However, developers should also stop thinking in columns and instead think in terms of fractions instead, it's allows for greater flexibility, like Bootstraps famous 12 column grid, what happens when you want five boxes across? You can't unless you build your own.

Mine makes use of fractional based classes and responsive suffixes for concise yet intuitive classnames https://github.com/rbrtsmith/rbrtsmith-grid

 

Also bear in mind that you shouldn't think like 'mobile should have 2, tablet 4' etc... it all depends on what you are displaying and how you intend the user to interact with it. If you're displaying a grid of Instagram thumbnails then even on the smallest viewports you might want 1/3 or even 1/4 width items, maybe a grid of product cards for a store requires 1/2 width items on the smallest viewports. We should stop making these hard and fast rules and constraints. It's really not that difficult to figure out what works and what doesn't at a given viewport size for that particular component.

 

Finally creative layouts can still be easy to read, it just boils down to how talented the designer and developer are at combining great design and UX. Many focus heavily on design and totally miss the point of UX, which in my opinion is the more important of the two. I'd argue for a 60/40 ratio for UX Vs design.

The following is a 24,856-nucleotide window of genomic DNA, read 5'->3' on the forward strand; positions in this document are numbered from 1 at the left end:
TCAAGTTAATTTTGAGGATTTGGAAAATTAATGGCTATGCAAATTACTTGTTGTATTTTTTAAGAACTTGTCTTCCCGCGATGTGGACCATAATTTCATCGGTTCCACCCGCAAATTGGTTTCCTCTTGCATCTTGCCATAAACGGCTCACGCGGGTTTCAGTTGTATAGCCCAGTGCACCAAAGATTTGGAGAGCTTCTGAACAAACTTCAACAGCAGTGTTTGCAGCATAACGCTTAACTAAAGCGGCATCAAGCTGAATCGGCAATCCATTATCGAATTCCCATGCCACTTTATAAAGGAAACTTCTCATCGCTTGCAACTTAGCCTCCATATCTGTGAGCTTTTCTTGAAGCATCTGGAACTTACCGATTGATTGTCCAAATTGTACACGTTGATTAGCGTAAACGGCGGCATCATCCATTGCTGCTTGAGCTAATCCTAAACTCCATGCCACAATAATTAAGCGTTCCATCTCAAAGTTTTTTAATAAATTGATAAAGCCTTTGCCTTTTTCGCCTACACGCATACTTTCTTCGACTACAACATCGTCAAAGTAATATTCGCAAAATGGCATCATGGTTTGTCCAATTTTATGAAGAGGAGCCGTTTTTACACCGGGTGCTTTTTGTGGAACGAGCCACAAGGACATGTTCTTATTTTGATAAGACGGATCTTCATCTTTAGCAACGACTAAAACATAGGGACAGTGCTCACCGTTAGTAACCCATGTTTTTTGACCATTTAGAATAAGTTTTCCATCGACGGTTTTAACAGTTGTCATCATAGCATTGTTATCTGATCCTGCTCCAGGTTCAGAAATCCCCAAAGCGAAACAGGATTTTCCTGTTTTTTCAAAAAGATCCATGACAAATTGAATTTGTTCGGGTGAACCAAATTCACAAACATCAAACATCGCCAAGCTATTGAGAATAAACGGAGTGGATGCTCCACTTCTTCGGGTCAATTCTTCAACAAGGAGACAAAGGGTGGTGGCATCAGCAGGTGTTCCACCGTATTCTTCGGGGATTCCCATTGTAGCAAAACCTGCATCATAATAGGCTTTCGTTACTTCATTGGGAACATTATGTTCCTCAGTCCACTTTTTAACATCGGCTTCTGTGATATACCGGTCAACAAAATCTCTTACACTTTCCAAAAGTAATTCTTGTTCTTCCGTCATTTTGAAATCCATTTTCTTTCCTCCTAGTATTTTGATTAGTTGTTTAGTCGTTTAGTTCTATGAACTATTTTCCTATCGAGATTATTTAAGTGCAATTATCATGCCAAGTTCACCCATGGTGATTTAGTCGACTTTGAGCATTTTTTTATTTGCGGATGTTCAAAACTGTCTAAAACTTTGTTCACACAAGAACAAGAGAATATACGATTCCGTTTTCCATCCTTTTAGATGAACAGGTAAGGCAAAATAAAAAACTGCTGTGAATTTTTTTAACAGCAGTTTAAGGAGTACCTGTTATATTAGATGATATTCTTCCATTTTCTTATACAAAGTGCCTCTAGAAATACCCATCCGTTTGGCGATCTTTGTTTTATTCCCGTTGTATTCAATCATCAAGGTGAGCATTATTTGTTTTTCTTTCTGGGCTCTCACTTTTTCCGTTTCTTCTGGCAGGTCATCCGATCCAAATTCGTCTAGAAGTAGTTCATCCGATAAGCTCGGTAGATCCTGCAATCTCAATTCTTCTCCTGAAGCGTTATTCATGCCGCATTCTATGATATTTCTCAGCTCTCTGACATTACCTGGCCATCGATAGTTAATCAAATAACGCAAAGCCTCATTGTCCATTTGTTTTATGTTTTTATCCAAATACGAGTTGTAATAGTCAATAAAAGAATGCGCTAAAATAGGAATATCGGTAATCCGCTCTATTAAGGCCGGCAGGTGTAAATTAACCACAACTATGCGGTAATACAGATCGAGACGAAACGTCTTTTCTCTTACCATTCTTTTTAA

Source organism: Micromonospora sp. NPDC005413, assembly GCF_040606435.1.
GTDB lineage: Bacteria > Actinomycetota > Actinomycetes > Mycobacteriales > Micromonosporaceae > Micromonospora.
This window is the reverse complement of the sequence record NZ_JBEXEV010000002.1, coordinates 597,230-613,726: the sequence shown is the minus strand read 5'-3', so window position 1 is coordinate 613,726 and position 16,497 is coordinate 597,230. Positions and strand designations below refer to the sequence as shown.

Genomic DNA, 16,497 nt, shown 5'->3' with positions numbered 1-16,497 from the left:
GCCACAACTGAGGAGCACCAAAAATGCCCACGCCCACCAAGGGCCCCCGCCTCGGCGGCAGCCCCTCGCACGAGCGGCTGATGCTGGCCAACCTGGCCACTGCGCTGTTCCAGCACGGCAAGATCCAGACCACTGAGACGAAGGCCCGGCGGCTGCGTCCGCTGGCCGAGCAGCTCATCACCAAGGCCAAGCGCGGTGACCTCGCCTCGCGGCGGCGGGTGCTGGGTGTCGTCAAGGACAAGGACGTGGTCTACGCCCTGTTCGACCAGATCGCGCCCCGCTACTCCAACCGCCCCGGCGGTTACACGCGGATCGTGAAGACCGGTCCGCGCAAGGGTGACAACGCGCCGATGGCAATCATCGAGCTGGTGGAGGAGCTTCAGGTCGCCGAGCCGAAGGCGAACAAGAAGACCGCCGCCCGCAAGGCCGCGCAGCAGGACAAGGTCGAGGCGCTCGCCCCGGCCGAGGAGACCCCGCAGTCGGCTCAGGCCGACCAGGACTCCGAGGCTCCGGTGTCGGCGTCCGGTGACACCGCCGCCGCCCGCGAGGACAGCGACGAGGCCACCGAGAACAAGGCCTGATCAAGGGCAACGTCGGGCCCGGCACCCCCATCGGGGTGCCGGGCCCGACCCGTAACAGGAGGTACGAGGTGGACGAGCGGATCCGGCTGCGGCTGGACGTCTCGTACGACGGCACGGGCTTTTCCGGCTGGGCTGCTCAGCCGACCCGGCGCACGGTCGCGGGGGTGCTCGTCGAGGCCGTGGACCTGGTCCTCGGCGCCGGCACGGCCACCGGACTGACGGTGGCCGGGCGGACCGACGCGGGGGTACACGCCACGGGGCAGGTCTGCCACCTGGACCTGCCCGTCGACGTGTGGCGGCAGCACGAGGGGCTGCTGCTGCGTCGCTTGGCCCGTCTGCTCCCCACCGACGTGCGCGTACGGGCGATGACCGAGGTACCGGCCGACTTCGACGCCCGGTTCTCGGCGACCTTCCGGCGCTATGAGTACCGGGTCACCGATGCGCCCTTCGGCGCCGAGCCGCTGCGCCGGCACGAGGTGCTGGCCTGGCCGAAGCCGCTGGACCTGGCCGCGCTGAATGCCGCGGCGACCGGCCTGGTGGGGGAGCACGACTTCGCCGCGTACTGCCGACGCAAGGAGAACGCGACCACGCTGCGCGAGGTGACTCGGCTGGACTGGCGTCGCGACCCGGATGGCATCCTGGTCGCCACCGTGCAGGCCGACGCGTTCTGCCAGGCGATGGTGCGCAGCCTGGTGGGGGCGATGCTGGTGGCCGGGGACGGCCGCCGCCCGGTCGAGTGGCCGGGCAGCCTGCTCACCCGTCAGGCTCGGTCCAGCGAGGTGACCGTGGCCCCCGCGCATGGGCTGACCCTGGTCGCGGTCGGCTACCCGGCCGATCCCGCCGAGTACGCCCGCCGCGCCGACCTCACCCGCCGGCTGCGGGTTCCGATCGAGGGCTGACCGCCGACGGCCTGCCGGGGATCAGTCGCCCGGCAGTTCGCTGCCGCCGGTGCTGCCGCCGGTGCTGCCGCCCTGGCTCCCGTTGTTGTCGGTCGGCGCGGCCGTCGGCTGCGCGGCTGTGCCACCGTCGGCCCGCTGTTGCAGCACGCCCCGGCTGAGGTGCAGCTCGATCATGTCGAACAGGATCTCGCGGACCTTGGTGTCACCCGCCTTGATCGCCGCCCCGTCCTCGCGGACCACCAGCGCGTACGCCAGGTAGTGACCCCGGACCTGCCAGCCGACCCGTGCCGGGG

Edited by rbrtsmith

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I was trying to find the link to your grid abut failed....

 

My post was a bit hastily written and was really referring to the columns grid discussed in the article. It focused very much on a desktop layout and didn't consider they layout on everything else. As you say every layout is different and my example 4,3,2 for different screen resolution was just an example. There are a whole load of website (probably hundreds of them) built around a bootstrap that are quite frankly rubbish. And most of them use an off the shelf wordpress theme that delivers a poor layout on anything other than a desktop.